Paul Feyerabend (1924-1994), philosophy professor at the University of California (Berkeley), sometimes said that what is termed science in one culture is called voodoo in another:
To those who look at the rich material provided by history, and who are not intent on impoverishing it in order to please their lower instincts—their craving for intellectual security in the form of clarity, precision, ‘objectivity,’ [or] ’truth’—it will become clear that there is only one principle that can be defended under all circumstances and in all stages of human development. It is the principle: anything goes.” Paul K. Feyerabend, Against Method: Outline of an Anarchistic Theory of Knowledge (1975, 1993), 18-19. )
Just came across an interesting contrarian piece by John Horgan in Scientific American (October 24, 2016) arguing that he was not necessarily an enemy of science,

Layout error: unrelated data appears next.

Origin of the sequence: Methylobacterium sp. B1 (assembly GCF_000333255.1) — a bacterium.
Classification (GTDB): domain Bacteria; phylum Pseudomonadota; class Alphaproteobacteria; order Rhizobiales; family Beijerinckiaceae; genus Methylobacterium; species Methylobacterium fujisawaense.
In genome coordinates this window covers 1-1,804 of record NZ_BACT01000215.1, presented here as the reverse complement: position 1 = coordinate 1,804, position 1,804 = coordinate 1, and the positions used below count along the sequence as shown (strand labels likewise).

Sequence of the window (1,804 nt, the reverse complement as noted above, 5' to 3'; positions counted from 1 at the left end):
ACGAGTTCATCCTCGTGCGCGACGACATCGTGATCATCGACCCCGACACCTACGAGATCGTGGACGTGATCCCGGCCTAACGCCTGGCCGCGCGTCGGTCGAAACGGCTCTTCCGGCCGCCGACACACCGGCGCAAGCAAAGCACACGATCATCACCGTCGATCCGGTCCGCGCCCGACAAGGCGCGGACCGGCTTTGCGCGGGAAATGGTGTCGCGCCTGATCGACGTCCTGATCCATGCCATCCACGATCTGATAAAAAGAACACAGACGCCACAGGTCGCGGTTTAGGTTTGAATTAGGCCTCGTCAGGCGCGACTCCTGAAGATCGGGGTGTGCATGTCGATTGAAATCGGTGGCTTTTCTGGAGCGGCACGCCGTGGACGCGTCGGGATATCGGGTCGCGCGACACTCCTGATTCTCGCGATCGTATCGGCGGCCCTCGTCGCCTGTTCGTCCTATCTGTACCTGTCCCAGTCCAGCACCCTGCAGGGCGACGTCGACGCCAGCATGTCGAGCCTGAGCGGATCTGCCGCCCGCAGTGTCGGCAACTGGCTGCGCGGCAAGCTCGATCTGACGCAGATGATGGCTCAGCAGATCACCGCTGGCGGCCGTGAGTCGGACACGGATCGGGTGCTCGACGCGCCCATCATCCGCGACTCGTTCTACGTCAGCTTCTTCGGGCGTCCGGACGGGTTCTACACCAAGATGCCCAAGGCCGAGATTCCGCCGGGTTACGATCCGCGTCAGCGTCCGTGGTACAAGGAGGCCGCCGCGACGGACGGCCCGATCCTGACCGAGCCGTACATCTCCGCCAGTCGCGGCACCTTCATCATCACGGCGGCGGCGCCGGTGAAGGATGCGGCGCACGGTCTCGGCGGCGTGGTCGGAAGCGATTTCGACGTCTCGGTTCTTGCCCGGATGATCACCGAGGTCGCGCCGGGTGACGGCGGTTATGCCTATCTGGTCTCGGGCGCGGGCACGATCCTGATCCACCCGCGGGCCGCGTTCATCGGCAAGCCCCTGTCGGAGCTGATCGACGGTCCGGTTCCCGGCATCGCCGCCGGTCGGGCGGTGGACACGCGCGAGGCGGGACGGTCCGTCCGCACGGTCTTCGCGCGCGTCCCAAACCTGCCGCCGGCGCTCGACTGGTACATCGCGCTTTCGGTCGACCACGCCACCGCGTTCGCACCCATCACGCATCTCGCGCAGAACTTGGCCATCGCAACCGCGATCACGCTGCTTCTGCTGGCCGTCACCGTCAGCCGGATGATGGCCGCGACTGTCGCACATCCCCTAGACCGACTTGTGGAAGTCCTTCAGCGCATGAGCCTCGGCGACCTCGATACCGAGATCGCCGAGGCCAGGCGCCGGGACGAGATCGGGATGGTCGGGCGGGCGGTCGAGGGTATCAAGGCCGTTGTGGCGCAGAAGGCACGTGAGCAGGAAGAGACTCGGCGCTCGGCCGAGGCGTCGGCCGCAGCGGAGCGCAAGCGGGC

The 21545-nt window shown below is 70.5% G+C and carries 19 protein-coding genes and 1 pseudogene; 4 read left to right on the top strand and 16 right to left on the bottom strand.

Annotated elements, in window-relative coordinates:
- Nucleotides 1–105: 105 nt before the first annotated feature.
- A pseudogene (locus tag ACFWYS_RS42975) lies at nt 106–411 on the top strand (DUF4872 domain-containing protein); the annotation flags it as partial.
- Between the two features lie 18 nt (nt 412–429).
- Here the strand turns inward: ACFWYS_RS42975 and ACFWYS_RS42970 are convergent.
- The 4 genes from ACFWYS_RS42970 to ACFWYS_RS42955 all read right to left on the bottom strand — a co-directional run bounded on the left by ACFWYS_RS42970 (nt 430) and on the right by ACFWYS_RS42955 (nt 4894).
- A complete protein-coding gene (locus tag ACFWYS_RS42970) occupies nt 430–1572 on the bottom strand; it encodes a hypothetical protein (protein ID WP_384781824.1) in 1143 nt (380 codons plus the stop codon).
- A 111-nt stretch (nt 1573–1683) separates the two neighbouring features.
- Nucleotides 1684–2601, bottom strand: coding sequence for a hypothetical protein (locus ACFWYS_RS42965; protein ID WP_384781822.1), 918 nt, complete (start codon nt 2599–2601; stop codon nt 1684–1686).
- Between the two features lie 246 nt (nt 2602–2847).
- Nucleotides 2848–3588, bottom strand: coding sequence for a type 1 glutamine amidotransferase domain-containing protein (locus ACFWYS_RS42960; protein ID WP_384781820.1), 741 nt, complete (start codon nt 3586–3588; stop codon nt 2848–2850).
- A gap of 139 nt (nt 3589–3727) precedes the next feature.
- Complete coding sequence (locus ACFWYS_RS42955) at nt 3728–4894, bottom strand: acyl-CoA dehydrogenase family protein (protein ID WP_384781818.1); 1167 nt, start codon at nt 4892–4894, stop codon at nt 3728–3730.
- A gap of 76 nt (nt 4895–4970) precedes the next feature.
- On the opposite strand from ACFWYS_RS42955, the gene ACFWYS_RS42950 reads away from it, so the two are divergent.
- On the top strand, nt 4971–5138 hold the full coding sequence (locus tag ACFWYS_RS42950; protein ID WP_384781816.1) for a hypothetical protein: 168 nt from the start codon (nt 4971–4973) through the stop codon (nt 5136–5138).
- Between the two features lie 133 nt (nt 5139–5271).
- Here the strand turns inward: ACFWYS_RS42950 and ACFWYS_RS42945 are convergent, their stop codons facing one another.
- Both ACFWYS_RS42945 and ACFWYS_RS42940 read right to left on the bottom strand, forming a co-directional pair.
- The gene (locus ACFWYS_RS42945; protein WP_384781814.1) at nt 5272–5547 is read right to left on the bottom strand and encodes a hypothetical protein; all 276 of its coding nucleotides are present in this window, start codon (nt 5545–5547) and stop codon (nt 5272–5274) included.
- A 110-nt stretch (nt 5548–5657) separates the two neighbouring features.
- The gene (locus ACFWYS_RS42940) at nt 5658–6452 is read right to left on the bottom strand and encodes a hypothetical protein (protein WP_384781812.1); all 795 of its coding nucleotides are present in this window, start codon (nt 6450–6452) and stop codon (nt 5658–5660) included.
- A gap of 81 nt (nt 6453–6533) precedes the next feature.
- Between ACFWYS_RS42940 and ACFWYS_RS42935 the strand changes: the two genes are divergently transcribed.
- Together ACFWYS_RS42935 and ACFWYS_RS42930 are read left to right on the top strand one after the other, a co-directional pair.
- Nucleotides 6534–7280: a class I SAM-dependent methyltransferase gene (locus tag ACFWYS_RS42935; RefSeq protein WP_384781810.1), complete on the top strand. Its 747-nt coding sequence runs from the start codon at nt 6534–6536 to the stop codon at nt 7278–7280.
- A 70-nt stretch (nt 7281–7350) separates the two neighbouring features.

Beneath Feyerabend’s rhetorical antics lurked a deadly serious theme: the human compulsion to find absolute truths, however noble it may be, often culminates in tyranny. Feyerabend attacked science not because he actually believed it was no more valid than astrology or religion. Quite the contrary. He attacked science because he recognized–and was horrified by–science’s vast superiority to other modes of knowledge. His objections to science were moral and political rather than epistemological. He feared that science, precisely because of its enormous power, could become a totalitarian force that crushes all its rivals. More.
That doesn’t seem to some of us to be a good reason for promoting post-modernism. Readers?
See also: Question for multiverse theorists: To what can science appeal, if not evidence?